N. Fox hypothesized an existing relationship between the force application site and the surface of the base of the bracket, noting that a variability in the arrangement of this site and the relative position of the constituents of the adhesion system (enamel-adhesive-bracket), is able to determine substantial differences in the measurement of that force which is responsible for the failure of the adhesive bond .
Results of tests with tensile or shear strength can determine a coefficient of variation or relative standard deviation [(standard deviation/mean) × 100%] ranging from 20 to 30%. Typically, tensile force tests produce a lower coefficient of variation than the more common shear strength analysis .
By comparing the data obtained in our study, it is possible to highlight how all the adhesive systems under examination provide average SBS values in the range of 3—4.5 MPa. As shown in Table 4, TXT, with an average SBS value equal to 4.45 MPa, was found to be the adhesive material with the greatest adhesion strength, on the contrary Leone proved to have the lowest average SBS values, in fact equal to 3.14 MPa. The Bisco, on the other hand, showed intermediate SBS average values, equal to 4.08 MPa, but with larger variations from the lowest (1.34 MPa) to the highest (7.38 MPa) measurement among all the samples examined (Table 4).
However, it is important to underline that all the data collected by us are far from the parameters suggested by I.R. Reynolds as clinically acceptable levels of adhesion strength, i.e. 6–8 MPa . Various studies have suggested bond strengths between 2.8 and 10 MPa to be clinically adequate [4, 5]. The same comparison, concerning the TXT and the SBS parameters present in the literature, shows an important difference in the results obtained in our study (Table 4) . This significant discrepancy in the results is most likely explained by the fact that our study was purposely conducted without the use of brackets since, from the literature it is clear that the differing geometries of the bases of the bracket are able to greatly influence the strength of adhesion of orthodontic adhesive systems . However, the purpose of our study was to compare the adhesion capacity of the three orthodontic adhesive systems in question and for this reason we chose to isolate the "bracket base" variable, focusing attention on the real resistance that the resin alone offers shear forces.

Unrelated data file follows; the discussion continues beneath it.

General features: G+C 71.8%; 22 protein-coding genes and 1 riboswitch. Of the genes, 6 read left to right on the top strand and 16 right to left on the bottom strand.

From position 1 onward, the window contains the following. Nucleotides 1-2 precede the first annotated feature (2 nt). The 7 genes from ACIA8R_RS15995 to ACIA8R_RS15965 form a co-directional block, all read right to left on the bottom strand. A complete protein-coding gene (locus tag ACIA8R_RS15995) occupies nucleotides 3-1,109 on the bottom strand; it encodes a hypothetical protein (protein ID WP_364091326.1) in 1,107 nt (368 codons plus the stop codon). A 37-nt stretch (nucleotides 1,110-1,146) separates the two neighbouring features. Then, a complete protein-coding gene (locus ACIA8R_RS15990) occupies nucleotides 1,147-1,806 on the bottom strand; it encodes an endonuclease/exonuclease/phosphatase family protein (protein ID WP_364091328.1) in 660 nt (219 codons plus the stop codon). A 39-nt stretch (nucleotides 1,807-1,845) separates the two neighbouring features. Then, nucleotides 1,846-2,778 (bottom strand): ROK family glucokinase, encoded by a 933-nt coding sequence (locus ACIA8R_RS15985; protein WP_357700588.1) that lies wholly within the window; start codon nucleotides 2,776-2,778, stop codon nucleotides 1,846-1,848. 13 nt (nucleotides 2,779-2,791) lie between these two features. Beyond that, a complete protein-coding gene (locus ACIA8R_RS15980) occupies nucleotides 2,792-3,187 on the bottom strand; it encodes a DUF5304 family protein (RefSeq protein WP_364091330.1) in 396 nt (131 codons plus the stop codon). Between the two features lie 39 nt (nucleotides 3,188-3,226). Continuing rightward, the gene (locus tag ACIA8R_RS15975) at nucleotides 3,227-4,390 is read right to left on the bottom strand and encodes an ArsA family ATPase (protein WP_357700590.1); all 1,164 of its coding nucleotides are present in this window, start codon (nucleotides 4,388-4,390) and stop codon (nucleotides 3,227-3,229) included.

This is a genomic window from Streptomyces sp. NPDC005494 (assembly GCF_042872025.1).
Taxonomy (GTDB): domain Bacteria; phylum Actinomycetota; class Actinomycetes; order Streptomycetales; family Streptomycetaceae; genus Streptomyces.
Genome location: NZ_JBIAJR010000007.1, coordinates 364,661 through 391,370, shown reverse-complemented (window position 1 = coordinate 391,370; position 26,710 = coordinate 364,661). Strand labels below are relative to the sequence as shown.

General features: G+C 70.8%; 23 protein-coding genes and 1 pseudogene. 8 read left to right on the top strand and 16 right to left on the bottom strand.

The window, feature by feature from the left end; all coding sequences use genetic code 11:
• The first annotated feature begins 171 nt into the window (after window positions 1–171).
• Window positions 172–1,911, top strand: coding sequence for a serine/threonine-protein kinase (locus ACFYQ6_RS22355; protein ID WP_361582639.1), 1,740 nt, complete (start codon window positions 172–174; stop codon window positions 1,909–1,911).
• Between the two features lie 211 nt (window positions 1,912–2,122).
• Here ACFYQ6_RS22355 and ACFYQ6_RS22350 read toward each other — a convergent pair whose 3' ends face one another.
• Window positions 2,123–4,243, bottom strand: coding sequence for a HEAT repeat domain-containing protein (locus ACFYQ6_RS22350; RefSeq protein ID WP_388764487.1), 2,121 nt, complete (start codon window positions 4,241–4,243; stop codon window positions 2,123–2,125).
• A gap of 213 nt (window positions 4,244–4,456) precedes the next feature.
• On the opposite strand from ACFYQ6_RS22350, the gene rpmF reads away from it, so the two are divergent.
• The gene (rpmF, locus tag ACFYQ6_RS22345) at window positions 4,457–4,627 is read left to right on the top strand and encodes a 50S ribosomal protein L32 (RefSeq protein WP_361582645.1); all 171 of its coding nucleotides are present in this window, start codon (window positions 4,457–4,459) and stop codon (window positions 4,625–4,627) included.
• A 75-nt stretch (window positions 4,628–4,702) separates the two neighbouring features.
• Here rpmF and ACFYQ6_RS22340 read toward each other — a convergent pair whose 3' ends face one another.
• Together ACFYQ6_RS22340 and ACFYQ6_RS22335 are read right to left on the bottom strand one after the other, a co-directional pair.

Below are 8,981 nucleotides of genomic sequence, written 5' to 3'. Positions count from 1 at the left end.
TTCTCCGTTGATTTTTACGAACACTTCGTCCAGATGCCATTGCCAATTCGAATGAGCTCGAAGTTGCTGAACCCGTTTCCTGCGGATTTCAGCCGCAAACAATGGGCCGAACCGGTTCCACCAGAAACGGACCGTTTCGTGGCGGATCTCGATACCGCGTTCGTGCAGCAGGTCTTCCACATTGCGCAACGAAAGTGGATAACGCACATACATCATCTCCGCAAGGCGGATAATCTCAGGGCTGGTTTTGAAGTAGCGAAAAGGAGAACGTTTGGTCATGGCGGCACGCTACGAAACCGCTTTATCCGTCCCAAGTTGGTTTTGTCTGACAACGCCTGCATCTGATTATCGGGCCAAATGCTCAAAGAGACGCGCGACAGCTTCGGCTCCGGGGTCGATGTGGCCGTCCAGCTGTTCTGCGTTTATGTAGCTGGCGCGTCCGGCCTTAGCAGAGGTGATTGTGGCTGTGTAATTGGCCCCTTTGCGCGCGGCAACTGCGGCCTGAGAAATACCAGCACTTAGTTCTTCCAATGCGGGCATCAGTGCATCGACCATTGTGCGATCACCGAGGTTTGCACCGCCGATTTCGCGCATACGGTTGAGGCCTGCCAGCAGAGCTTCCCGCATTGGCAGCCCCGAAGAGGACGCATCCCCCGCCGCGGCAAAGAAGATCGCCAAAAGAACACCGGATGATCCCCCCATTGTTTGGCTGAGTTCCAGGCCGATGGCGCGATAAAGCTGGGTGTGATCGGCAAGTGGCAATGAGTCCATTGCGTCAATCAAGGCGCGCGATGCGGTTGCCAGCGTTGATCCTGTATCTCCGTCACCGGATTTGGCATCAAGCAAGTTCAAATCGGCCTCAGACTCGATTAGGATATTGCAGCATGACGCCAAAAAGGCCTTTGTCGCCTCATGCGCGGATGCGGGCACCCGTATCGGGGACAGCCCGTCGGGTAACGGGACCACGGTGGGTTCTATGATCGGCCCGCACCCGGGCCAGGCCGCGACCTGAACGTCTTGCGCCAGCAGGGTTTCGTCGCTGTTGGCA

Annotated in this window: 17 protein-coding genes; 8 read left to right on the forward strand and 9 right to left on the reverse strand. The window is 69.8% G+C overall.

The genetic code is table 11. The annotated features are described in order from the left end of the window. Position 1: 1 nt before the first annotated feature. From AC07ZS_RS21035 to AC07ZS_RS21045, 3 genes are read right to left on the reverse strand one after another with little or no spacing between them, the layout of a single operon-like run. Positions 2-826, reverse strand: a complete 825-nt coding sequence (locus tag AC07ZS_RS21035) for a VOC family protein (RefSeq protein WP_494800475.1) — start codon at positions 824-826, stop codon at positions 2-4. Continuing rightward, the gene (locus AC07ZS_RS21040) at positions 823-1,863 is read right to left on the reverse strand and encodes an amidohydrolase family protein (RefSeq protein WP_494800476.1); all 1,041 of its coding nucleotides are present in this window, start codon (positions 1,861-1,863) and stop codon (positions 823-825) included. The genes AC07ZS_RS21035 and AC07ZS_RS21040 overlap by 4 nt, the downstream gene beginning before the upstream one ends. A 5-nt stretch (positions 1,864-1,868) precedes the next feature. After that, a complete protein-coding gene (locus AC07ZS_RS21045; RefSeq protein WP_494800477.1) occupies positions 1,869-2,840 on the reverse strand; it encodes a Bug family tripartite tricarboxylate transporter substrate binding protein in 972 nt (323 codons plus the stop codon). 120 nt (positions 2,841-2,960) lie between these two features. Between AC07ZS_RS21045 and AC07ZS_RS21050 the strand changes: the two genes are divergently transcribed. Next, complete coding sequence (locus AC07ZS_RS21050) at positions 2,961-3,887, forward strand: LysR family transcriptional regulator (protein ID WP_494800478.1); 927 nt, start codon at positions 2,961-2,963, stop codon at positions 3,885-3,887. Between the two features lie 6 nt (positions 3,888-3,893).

The objective of many studies in the literature is to demonstrate, following the detachment of the bracket, at what level the breaking of the bond of the bracket to the tooth surface occurs. When testing for adhesive bond failure, three situations may arise: bond failure at the base bracket/adhesive interface, at the adhesive/enamel interface, or cohesive failure . The literature shows that the fracture gap can be localized, to the same extent, both at the enamel/adhesive interface, and at the bracket/adhesive interface [43,44,45,46,47,48,49].